1:54 Operative Video.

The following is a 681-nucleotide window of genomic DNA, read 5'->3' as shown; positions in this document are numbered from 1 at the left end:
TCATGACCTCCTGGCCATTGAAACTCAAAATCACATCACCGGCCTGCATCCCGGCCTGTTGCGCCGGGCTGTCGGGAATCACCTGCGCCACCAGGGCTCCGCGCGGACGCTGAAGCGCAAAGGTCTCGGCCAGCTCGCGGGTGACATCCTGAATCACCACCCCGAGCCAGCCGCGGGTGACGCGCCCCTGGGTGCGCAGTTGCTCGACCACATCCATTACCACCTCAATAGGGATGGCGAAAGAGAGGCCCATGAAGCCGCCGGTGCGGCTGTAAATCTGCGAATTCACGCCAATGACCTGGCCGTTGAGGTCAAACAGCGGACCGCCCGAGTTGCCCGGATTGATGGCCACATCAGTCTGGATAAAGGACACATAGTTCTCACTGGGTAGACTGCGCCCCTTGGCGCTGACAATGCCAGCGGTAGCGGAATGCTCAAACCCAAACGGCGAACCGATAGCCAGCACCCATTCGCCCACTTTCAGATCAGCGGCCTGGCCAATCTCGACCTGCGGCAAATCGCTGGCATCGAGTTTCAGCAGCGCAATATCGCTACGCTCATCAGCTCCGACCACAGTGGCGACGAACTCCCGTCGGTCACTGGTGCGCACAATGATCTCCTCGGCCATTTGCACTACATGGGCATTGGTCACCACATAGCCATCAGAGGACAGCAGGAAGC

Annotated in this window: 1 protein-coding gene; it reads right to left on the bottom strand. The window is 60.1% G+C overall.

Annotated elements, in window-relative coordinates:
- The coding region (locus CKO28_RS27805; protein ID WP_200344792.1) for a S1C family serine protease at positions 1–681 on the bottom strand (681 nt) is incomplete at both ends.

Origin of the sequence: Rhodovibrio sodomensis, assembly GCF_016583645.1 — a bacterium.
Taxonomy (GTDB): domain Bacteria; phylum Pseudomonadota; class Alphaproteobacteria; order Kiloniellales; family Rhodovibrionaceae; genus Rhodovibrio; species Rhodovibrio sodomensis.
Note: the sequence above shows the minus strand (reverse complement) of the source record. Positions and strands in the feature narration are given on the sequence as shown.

An endoscopic endonasal approach was performed and a nasal septal flap was elevated on the right side of the nose. The anterior wall of the sphenoid was drilled, and then all the septations of the sphenoid were drilled as well as the face of the sella. We then started drilling the clival bone immediately medial to the left internal carotid artery. The dura of the sella and the face of the cavernous sinus was exposed, and the dura was cut in the periosteal layer to allow for an interdura dissection and transposition of the pituitary gland. That maneuver allowed us to expose the posterior clinoid on the left side, and a branch of the posterior meningohypophyseal trunk was dissected, and this very small vessel was attached to the posterior clinoid—most likely was the dorsal meningeal that we dissected away from the posterior clinoid—allowing for a resection of the medial aspect of the carotid canal on the left side and full exposure of the dura located posteriorly. Once the bony structures were removed, we opened the dura very inferiorly and we inspected the prepontine cistern identifying the sixth cranial nerve immediately inferior to the tumor on the left side, as well as branches of the basilar artery and basilar artery itself. We removed the dura progressively superiorly, and we use bipolar to coagulate the basilar plexus and we were able then to go in around the medial aspect of the tumor, following the basilar artery safely from inferior to superior. As we dissected laterally, we performed all the maneuvers with direct visualization of the left sixth cranial nerve inferiorly, and superiorly we identified the position of the arachnoid and also the location of the left third cranial nerve, with the visualization of both those cranial nerves and the full understanding that the insertion of the tumor was located between the third and the sixth cranial nerve. We used a 90° curette to remove the insertion of the tumor that was immediately lateral and located immediately posterior to the left carotid artery. With this insertion we were able to mobilize it to more safely and protecting the left sixth and the left third cranial nerve. It was a complete resection of the tumor, and further visualization inspection with a 45° endoscope proved to be a complete resection of the tumor with no residual on the lateral aspect. The reconstruction was performed with a collagen matrix, followed by what we call a soft gasket sealed with Gelfoam inside, fat graft, and utilization of the nasal septal flap for full reconstruction of the skull base.